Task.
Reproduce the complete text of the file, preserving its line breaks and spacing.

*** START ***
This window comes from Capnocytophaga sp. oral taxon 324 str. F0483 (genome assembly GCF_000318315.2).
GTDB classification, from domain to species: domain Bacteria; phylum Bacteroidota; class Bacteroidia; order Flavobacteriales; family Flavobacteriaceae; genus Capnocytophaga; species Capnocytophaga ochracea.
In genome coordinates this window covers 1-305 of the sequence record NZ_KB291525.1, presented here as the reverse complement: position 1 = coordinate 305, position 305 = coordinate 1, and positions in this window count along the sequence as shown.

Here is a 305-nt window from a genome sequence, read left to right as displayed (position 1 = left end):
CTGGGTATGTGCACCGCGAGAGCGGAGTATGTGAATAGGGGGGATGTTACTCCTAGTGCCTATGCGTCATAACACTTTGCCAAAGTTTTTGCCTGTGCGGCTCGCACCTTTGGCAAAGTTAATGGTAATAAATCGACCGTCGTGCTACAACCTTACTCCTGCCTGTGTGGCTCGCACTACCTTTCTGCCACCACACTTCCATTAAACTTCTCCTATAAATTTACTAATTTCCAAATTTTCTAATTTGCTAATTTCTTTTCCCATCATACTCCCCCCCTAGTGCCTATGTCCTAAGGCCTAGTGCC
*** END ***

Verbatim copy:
This window comes from Capnocytophaga sp. oral taxon 324 str. F0483 (genome assembly GCF_000318315.2).
GTDB classification, from domain to species: domain Bacteria; phylum Bacteroidota; class Bacteroidia; order Flavobacteriales; family Flavobacteriaceae; genus Capnocytophaga; species Capnocytophaga ochracea.
In genome coordinates this window covers 1-305 of the sequence record NZ_KB291525.1, presented here as the reverse complement: position 1 = coordinate 305, position 305 = coordinate 1, and positions in this window count along the sequence as shown.

Here is a 305-nt window from a genome sequence, read left to right as displayed (position 1 = left end):
CTGGGTATGTGCACCGCGAGAGCGGAGTATGTGAATAGGGGGGATGTTACTCCTAGTGCCTATGCGTCATAACACTTTGCCAAAGTTTTTGCCTGTGCGGCTCGCACCTTTGGCAAAGTTAATGGTAATAAATCGACCGTCGTGCTACAACCTTACTCCTGCCTGTGTGGCTCGCACTACCTTTCTGCCACCACACTTCCATTAAACTTCTCCTATAAATTTACTAATTTCCAAATTTTCTAATTTGCTAATTTCTTTTCCCATCATACTCCCCCCCTAGTGCCTATGTCCTAAGGCCTAGTGCC